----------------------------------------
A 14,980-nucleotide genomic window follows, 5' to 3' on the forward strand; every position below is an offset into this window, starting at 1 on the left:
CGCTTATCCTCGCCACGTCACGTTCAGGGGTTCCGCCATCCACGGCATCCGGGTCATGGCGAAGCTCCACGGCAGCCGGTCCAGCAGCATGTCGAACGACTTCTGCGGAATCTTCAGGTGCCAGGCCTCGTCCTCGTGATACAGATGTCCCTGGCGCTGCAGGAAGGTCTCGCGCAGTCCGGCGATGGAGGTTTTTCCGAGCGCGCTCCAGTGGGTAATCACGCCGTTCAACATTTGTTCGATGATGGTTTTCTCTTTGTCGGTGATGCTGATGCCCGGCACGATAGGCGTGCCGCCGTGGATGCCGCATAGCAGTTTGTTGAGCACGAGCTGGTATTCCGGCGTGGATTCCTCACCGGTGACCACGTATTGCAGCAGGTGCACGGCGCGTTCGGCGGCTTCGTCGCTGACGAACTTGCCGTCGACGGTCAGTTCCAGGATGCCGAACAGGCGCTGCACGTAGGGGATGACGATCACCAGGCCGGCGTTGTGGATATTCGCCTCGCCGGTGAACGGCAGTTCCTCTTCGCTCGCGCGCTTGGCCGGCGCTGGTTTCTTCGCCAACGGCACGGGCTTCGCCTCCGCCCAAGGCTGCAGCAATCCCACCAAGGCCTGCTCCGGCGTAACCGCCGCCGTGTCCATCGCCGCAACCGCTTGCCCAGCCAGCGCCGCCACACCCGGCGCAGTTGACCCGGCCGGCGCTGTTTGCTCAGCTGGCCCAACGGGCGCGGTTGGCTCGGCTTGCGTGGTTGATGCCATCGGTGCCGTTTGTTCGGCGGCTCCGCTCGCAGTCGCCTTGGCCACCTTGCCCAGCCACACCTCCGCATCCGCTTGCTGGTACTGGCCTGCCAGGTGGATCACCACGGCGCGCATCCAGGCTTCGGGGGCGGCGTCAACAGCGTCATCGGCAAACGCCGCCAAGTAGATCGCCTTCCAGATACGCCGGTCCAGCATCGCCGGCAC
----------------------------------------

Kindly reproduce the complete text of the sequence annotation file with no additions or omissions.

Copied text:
A 14,980-nucleotide genomic window follows, 5' to 3' on the forward strand; every position below is an offset into this window, starting at 1 on the left:
CGCTTATCCTCGCCACGTCACGTTCAGGGGTTCCGCCATCCACGGCATCCGGGTCATGGCGAAGCTCCACGGCAGCCGGTCCAGCAGCATGTCGAACGACTTCTGCGGAATCTTCAGGTGCCAGGCCTCGTCCTCGTGATACAGATGTCCCTGGCGCTGCAGGAAGGTCTCGCGCAGTCCGGCGATGGAGGTTTTTCCGAGCGCGCTCCAGTGGGTAATCACGCCGTTCAACATTTGTTCGATGATGGTTTTCTCTTTGTCGGTGATGCTGATGCCCGGCACGATAGGCGTGCCGCCGTGGATGCCGCATAGCAGTTTGTTGAGCACGAGCTGGTATTCCGGCGTGGATTCCTCACCGGTGACCACGTATTGCAGCAGGTGCACGGCGCGTTCGGCGGCTTCGTCGCTGACGAACTTGCCGTCGACGGTCAGTTCCAGGATGCCGAACAGGCGCTGCACGTAGGGGATGACGATCACCAGGCCGGCGTTGTGGATATTCGCCTCGCCGGTGAACGGCAGTTCCTCTTCGCTCGCGCGCTTGGCCGGCGCTGGTTTCTTCGCCAACGGCACGGGCTTCGCCTCCGCCCAAGGCTGCAGCAATCCCACCAAGGCCTGCTCCGGCGTAACCGCCGCCGTGTCCATCGCCGCAACCGCTTGCCCAGCCAGCGCCGCCACACCCGGCGCAGTTGACCCGGCCGGCGCTGTTTGCTCAGCTGGCCCAACGGGCGCGGTTGGCTCGGCTTGCGTGGTTGATGCCATCGGTGCCGTTTGTTCGGCGGCTCCGCTCGCAGTCGCCTTGGCCACCTTGCCCAGCCACACCTCCGCATCCGCTTGCTGGTACTGGCCTGCCAGGTGGATCACCACGGCGCGCATCCAGGCTTCGGGGGCGGCGTCAACAGCGTCATCGGCAAACGCCGCCAAGTAGATCGCCTTCCAGATACGCCGGTCCAGCATCGCCGGCAC